[Image: Christopher Carlton]News Release Distributed 04/08/14
BATON ROUGE, La – People can expect to hear loud noises outside throughout eastern Louisiana because this is the year for the adult emergence of three species of Magicicada, commonly called 13-year cicadas.
Scientists say the insects are biologically programmed to remain in the ground for 13 years, and as soon as the soil reaches 65 degrees during year 13, they will emerge in mass numbers.
Christopher Carlton, LSU AgCenter entomologist and director of the Louisiana State Arthropod Museum, said these insects stay in the ground in the nymphal stage for 13 years in the southern states, but in the areas north of southern Illinois they emerge every 17 years.
“When these insects emerge in early May, their only goal in life is to mate, lay their eggs and then die,” Carlton said.
Many homeowners can rest their minds because the insect will not eat everything in sight.
Carlton said cicadas only feed on fluids from tree roots for the 13 years while underground. Once they emerge, they will not feed as adults. The only damage they may cause will be to the tips of branches where they create scar tissue to lay their eggs.
Carlton said other than life cycle, the 13-year and 17-year cicadas are exactly the same, and in the boundary region, there is overlap where they actually hybridize.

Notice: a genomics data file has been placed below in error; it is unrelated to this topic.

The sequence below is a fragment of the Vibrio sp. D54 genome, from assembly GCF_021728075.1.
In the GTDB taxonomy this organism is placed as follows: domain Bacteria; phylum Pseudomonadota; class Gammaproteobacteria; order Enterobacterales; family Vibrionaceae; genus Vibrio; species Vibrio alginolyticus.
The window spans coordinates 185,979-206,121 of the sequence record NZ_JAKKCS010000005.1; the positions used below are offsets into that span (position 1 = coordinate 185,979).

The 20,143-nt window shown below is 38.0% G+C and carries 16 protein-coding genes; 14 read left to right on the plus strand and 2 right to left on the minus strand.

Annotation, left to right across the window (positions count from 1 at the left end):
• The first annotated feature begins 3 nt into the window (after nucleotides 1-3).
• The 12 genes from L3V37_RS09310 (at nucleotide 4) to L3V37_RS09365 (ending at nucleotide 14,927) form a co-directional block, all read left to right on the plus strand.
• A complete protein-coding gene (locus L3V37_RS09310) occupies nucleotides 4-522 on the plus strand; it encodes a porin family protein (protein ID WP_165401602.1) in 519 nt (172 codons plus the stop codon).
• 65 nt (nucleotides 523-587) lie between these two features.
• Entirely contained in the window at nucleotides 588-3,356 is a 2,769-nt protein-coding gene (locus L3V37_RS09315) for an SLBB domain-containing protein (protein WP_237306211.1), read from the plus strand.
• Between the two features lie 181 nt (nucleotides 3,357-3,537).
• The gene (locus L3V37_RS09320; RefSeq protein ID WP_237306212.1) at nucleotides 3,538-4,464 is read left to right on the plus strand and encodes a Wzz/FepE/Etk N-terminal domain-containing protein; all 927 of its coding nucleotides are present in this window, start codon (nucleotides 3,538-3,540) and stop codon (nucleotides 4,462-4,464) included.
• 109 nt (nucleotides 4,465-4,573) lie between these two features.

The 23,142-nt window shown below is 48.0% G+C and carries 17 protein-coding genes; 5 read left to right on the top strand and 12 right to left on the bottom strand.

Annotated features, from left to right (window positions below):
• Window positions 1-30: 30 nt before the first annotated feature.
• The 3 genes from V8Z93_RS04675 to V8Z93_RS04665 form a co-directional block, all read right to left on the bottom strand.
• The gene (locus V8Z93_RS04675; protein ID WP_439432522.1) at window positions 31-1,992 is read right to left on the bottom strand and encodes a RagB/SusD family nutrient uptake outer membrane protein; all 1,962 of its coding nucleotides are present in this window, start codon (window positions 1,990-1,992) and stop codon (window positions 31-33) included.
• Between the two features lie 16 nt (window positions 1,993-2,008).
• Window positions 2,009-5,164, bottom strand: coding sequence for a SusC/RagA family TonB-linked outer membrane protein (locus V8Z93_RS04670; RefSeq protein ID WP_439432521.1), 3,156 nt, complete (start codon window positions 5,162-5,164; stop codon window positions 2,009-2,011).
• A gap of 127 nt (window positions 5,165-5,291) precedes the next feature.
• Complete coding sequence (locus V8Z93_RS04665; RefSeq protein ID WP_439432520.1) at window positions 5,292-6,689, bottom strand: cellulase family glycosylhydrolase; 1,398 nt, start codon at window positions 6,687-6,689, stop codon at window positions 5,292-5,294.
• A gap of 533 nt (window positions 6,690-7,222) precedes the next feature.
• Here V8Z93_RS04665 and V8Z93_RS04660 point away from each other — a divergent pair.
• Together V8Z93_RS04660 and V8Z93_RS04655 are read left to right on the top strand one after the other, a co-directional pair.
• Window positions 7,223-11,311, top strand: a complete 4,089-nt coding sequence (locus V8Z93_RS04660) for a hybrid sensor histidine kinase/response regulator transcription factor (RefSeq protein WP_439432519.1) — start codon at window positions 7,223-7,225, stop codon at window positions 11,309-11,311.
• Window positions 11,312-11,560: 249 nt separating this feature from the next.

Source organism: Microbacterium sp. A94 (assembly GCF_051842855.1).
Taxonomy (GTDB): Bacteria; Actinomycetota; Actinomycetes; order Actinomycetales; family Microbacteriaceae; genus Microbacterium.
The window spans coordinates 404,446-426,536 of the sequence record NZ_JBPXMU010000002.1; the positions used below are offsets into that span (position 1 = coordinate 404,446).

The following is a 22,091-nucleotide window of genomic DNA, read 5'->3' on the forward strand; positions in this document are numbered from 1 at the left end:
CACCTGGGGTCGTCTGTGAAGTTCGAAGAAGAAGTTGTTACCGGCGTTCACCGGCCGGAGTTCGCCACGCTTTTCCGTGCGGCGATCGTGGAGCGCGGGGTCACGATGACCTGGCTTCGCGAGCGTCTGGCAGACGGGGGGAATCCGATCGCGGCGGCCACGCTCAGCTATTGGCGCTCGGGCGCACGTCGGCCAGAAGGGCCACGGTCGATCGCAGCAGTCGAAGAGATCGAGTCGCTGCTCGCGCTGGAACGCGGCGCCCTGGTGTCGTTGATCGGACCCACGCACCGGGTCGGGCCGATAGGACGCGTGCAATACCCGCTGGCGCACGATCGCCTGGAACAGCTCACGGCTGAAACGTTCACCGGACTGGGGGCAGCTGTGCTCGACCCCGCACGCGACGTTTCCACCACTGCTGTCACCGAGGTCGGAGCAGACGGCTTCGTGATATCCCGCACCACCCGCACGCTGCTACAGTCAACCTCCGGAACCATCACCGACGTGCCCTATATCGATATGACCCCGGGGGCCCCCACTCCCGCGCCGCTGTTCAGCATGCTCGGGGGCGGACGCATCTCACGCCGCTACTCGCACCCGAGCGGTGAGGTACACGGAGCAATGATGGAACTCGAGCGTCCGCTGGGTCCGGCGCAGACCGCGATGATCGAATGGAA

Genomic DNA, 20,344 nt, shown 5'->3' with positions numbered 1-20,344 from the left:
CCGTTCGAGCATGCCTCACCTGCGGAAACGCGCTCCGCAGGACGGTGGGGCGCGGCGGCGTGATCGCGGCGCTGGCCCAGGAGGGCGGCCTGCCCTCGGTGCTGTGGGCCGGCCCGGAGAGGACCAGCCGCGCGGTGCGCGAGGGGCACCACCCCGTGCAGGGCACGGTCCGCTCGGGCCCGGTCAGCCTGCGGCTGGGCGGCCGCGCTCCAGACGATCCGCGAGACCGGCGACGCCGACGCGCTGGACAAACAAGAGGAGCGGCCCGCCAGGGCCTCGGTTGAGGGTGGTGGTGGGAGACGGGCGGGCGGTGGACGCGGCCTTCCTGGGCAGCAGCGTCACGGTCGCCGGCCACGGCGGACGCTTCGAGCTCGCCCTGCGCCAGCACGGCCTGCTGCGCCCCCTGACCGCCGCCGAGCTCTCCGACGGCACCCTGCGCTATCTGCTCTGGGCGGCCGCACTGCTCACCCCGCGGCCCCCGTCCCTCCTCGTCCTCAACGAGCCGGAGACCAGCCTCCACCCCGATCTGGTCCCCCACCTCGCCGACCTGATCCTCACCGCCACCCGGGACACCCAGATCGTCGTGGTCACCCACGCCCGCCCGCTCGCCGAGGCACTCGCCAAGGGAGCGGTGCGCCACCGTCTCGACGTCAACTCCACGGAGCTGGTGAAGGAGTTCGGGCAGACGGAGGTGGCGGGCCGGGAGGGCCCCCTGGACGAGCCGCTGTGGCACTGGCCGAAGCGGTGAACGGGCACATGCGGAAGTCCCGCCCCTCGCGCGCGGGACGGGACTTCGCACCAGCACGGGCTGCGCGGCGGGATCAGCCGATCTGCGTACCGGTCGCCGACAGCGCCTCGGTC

“In any given brood, such as Brood-22 – the 13-year cicada emerging this year – there are three different species,” Carlton said. “They all look alike, but the calling patterns ‘songs’ they use to attract mates are different.”
The female cicadas identify males they are supposed to mate with based on song, and there is also a daytime calling difference, he said.
One cicada species calls fairly early in the morning; another calls at midday; and the oth
[Image: 13-year cicadas]er in the late afternoon, he said.
“So there are three species of these black and red-eyed cicadas that don’t really cause much damage, but they will arrive in large numbers. And they sing, so they have the possibility of being really loud for a few weeks,” Carlton said.
The last time of a mass emergence was in 2001, but Carlton said a small number work on a different biological clock, so a few magicicadas emerge either a little early or a little late.
In addition to the 13-year cicadas that will emerge in a few weeks, another species is seen in this area each year, but it is not related to Magicicada.
“These are called ‘Dog Days Cicadas’ that we see every year from mid-to late summer. They are larger. And unlike the 13-year cicadas, these are very good escape artists,” Carlton said. “You’ll see them fly 100 yards to get away from a bird.”
He said many of the 13-year cicadas will be meals for birds, squirrels and other animals that find them tasty because they don’t fly as well as the annual late-summer species.
Carlton said this insect is very challenging to study because it’s generational – the average scientist will only live long enough to study three, maybe four broods.
Chris Simon, a geneticist at the University of Connecticut, will visit LSU to research and conduct seminars in early May, Carlton said.
“Chris and her group have been studying these cicadas for many years,” he said. “They travel all over the country because there’s a brood of 13- or 17-year cicadas emerging somewhere every year.